In the meantime, charter schools and authorizers should anticipate the need to rely on internal assessment data for renewal purposes. In addition, in the past, some charter schools with terms shorter than 5 years have been granted material revisions to extend the charter term for the full five years permitted by Education Code 47605. This may be an option for some schools, depending on the circumstances.

We recommend that you consult with your CCSA Regional Advocate and legal counsel to begin planning for renewal.

New Schools

At this moment, there is no clarity on what the 2021 budget will look like and CCSA cannot confirm whether there will be deferrals, cuts, etc. However, the economic impact of the COVID crisis is severe. At this time, the key trigger for more specific information will be around May 15th when the governor releases his May revision. We will provide a lot more detailed information at that time, and some form of a budget will be approved by June 15th. The budget approved on June 15th will be revised again in August based on new revenue, so even that will change.

Legislation has a deadline to pass the budget by June 15th; however, the legislators are on recess until May 3rd and possibly later. The May budget revision is based on April tax receipts; however, tax filing deadlines have been delayed until July 15th. The baseline budget in July may keep the current year fund levels going but cuts are also possible.

The state’s General Reserve Fund is $17 Billion and will help overall state budget. The impact on Prop. 98 is unclear; however, there is a separate Prop. 98 reserve that has specific triggers but only has a few hundred million dollars in it right now. Additionally, absent any change in the law through the budget, the advance apportionment for Prop. 98 stays in place based on the budget being approved in July. There may be cuts in July and cash flow will have to be adjusted accordingly.

CCSA is working closely with the Governor’s office so the Governor stays aware of existing and new charter schools’ needs. Please see the latest Fiscal Alert, that addresses preparation for the 2020-2021 during this time of uncertainty. 

There may be policy relief in Budget Trailers by July. The request could be relief on statutory timelines, accountability and AB1505 changes.

Charter schools are eligible for advanced apportionments and, absent any changes through the budget, new schools can access the funds. However, it is possible some state payments may be deferred.

The charter school revolving loan (overseen by the CA School Finance Authority) is an option for schools that are approved. PCSGP may have an extended term. We have every reason to believe that the Federal DOE should be accommodating. Charter schools should work with the CDE directly on those issues.

The federal Public Charter Schools Grant Program administered through the CDE is the only public cash available for schools that are not open.

Deferrals were used in the last recession to level out state cash flow. It is uncertain whether deferrals will be needed again, but they are possible.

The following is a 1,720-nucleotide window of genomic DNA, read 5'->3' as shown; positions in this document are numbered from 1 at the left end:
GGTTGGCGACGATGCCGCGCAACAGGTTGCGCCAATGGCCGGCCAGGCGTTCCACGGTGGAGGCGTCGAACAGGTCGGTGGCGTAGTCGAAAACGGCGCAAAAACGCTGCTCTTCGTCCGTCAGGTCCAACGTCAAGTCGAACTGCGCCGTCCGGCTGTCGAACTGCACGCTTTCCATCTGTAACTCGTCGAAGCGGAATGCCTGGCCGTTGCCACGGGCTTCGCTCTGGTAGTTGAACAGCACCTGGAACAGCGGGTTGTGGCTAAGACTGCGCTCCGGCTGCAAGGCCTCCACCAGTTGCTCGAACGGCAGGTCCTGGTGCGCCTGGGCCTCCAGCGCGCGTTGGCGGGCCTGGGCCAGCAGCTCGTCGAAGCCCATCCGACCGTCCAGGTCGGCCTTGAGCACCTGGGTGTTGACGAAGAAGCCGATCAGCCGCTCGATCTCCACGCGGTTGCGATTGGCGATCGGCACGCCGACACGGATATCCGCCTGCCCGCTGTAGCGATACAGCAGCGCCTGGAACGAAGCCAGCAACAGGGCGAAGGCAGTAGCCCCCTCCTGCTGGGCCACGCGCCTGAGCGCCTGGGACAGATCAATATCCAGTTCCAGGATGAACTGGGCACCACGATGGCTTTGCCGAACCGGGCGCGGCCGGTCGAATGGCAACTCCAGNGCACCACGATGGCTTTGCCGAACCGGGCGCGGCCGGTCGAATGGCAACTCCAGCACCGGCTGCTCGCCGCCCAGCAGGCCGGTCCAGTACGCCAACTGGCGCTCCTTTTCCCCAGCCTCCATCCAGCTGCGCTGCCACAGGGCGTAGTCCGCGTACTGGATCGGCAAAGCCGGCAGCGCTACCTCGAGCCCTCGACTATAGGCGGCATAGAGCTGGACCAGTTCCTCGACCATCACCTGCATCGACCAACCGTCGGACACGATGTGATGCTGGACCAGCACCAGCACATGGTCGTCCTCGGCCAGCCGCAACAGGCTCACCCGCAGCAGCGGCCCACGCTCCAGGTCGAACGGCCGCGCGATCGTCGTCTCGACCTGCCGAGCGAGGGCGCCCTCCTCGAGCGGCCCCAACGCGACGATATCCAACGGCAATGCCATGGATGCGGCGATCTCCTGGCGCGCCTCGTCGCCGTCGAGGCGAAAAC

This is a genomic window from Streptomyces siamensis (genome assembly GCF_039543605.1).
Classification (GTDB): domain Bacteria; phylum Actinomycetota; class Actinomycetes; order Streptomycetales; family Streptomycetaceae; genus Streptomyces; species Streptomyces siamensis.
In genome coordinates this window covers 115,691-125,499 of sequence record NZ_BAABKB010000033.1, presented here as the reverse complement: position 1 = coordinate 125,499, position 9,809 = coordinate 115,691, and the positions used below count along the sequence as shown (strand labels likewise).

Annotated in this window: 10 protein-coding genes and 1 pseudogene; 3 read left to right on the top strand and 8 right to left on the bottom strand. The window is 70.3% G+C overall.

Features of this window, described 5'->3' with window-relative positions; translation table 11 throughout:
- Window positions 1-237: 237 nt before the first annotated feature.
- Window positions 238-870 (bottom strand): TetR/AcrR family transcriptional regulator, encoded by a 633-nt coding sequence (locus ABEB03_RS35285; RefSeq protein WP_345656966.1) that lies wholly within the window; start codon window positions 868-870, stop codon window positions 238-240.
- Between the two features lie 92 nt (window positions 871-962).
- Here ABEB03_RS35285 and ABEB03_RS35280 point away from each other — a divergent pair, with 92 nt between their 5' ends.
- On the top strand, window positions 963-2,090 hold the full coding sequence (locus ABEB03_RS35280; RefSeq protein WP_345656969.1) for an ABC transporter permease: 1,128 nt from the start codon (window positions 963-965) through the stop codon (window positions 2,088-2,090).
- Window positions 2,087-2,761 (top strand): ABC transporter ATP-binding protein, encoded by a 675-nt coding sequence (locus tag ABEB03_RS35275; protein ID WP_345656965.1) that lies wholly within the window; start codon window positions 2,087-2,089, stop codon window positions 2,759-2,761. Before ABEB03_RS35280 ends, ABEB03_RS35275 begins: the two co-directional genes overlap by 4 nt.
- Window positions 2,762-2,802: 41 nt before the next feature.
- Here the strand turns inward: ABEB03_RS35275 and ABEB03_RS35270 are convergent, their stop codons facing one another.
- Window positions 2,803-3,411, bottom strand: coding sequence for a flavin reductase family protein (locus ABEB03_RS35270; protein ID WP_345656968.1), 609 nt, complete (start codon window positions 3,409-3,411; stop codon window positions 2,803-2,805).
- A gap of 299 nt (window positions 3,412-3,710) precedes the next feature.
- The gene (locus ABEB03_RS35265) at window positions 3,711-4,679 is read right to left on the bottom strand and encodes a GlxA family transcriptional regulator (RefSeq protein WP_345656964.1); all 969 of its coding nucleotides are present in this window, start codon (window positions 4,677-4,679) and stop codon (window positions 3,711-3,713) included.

New schools have access to the advance apportionment based on projected enrollment.

The Executive Order hold harmless is valid through the end of this school year; the legislature and the governor would need to look at an extension if distance learning is required through the Fall.

For schools that are not yet approved, they may want to add a provision that they may initiate distance learning without a material revision in the case of an emergency. For schools already approved they may consider adding this as a material revision, in case the Governor’s Order is not extended.

A distance learning plan is recommended for times of crisis that would allow for alternative learning. CCSA recommends that schools open up conversations with their authorizers. There are clear compliance mandates in the Executive Order, but there is some variability as to what degree the distance learning plans need to be explained, and how long it may apply.

If a school wants to delay opening, the school should be communicating with their authorizer now, as it is best if an agreement can be worked out locally.

CCSA is considering requesting delayed openings without penalty or a material revision for schools scheduled to open in 2020. But there is no certainty this will be accepted and there could also be implications for some grants like PCSGP. Schools would need to work with the CDE in those situations.

  • Schools can work with online marketing vendors such as Schola Solutions.
  • Schools can find an Enrollment Marketing 101 slide deck by Charter Impact
  • Schools can create extended marketing videos to add to their digital media and websites.
  • Schools can offer online open houses and virtual tours.
  • Schools can offer distance learning now for families to experience
  • Schools can offer an early return date for the new school year based on state and local policy and guidelines.


If you have any questions regarding COVID-19 and the charter school community, please reach out to so we may better support you.